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Wine vs. Health in 2019 (The State of Wine As We Know It)

Each year a fresh set of stories about wine and health is published. While we don’t like to admit it, most of these headlines are taken at face value:

“A glass of wine is worth an hour at the gym.”

“Extra glass of wine a day ‘will shorten your life by 30 minutes.'”

These are actual headlines.

Suddenly, more of us choose to drink wine instead of go to the gym. Or, in the latter example, more of us conclude that wine is a death sentence. Oh my!

Health Benefits of Wine Compared to Scientifically Proven Health Benefits

Time to hit the brakes. Let’s look at the topic of wine and health and where we stand in 2019.

TLDR: Two new, reputable medical studies on wine and health use big data to show that moderate drinking is best – if you drink.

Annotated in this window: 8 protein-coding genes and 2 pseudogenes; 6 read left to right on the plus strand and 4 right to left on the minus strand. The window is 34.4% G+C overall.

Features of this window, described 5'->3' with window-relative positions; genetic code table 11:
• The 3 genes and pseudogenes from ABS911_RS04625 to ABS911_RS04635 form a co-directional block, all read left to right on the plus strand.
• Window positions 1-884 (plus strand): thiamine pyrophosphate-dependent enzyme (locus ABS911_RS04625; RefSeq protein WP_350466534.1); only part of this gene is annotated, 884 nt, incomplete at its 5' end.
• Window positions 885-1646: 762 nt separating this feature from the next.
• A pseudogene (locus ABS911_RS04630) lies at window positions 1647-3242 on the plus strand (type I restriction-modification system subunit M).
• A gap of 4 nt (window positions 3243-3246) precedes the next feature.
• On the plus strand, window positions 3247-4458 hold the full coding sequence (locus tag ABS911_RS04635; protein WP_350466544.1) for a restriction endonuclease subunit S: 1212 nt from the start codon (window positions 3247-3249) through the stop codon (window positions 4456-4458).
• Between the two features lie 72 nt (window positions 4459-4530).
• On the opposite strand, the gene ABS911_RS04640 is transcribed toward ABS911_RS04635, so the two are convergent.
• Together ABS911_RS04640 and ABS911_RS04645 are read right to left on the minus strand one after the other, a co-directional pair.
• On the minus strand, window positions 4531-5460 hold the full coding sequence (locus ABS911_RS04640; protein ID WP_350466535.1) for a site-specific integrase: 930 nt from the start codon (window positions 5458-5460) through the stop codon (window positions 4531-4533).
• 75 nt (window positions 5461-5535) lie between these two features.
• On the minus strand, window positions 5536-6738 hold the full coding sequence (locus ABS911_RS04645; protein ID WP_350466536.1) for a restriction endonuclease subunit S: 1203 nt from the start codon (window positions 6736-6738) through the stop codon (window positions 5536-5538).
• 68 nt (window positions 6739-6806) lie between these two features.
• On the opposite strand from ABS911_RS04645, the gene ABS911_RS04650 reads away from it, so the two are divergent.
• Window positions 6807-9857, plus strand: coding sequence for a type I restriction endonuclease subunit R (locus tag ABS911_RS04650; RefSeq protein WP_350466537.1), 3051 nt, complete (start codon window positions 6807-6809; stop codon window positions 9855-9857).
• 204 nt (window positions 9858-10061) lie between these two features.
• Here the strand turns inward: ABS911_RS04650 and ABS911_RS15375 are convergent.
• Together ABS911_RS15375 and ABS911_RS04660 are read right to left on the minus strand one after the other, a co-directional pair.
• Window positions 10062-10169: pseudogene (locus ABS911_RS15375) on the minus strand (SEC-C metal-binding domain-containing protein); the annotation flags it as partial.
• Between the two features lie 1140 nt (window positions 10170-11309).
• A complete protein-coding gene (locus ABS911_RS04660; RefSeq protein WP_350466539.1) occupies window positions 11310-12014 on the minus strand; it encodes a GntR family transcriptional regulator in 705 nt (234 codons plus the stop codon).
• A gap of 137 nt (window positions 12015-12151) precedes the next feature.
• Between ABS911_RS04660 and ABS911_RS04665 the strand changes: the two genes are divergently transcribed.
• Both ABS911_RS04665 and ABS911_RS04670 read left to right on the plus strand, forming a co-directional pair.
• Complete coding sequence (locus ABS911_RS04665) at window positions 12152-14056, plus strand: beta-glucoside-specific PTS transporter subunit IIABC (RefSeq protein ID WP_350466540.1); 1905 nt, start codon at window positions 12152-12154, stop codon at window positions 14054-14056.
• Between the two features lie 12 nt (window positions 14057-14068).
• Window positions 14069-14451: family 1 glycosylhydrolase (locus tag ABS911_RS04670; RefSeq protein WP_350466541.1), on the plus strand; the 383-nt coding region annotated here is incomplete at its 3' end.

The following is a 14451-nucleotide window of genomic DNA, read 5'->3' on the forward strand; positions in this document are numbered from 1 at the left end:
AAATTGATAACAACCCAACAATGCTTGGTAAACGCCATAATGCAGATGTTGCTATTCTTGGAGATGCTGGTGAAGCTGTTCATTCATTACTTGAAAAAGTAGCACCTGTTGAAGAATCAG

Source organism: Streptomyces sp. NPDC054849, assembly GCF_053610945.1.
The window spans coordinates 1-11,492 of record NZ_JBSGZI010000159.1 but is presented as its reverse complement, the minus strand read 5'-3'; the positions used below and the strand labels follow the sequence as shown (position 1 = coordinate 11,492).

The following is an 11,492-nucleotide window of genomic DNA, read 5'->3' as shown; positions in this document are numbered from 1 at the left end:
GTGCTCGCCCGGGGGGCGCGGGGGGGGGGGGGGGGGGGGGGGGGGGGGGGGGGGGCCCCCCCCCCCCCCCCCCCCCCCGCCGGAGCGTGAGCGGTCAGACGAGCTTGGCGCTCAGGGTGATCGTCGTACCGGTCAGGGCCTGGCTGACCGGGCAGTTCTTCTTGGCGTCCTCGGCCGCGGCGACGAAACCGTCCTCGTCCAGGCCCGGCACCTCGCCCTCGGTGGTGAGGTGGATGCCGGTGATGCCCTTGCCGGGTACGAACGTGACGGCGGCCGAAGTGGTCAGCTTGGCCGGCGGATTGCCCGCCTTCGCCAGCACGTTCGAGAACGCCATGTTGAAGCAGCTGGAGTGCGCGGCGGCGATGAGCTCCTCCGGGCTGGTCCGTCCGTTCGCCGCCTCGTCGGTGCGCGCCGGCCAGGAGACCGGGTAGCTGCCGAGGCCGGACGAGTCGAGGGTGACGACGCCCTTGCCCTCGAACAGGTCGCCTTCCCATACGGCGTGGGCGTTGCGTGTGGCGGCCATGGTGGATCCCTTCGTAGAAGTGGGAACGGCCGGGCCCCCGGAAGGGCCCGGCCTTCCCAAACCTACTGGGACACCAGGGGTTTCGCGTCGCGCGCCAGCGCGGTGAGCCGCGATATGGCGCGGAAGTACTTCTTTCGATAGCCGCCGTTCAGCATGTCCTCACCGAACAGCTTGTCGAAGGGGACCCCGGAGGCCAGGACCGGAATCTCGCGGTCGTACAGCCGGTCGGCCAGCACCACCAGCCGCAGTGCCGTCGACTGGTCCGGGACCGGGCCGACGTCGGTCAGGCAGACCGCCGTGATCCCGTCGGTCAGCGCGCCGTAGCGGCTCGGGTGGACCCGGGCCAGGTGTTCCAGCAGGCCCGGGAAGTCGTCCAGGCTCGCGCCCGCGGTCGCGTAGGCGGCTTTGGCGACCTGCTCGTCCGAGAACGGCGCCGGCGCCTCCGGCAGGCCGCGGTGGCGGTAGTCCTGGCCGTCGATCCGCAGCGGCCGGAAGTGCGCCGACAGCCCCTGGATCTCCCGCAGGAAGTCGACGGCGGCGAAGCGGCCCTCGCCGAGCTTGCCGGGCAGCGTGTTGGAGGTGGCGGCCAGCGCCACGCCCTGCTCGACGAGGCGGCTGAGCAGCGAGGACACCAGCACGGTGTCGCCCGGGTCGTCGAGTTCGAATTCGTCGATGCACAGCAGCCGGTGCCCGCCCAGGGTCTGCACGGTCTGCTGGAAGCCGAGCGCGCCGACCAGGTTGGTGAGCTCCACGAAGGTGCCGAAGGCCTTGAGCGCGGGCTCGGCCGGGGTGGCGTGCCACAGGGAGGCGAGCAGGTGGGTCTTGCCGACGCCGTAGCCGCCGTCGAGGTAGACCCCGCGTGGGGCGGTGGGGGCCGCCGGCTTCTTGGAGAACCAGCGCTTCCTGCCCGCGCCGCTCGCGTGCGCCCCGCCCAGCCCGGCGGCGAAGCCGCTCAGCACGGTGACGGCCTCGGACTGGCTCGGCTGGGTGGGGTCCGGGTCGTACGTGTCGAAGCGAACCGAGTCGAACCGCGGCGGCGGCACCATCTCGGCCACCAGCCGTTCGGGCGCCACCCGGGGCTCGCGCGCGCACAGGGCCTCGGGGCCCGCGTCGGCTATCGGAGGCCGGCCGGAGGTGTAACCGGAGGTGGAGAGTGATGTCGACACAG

On Wine vs. Death

In 2019, life still comes with a 100% risk of death. So, the question is more about how much wine increases our basic risk of dropping dead at any moment.

(long awkward pause…)

Two studies came out last year looking at alcohol consumption by crunching many (hundreds) of cohort studies with big data-style statistical analysis.

Drink Wine for Science Poster by Wine Folly - original 2012
Technically, drinking wine for science is unethical.

The reason none of these studies are direct is because asking people to drink wine for science is unethical. (For shame, I tell you!)

Alcohol Consumption Visualization Infographic Chart by Wine Folly - Interpreted From The Lancet

The first study showed that if you’re over 40 and routinely drink two or more glasses of wine a day, your risk of death increases by 20%. Oh no!

Oddly enough, the study also showed a bizarre correlation among non-drinkers, ex-drinkers, and moderate drinkers (those drinking just one glass of wine a day). Those who drank one glass of wine a day had a lower risk than a non-drinker and an ex-drinker of dying.

(BTW, there were many possible reasons for this… check this chart image for more detail).

On Wine vs. Disease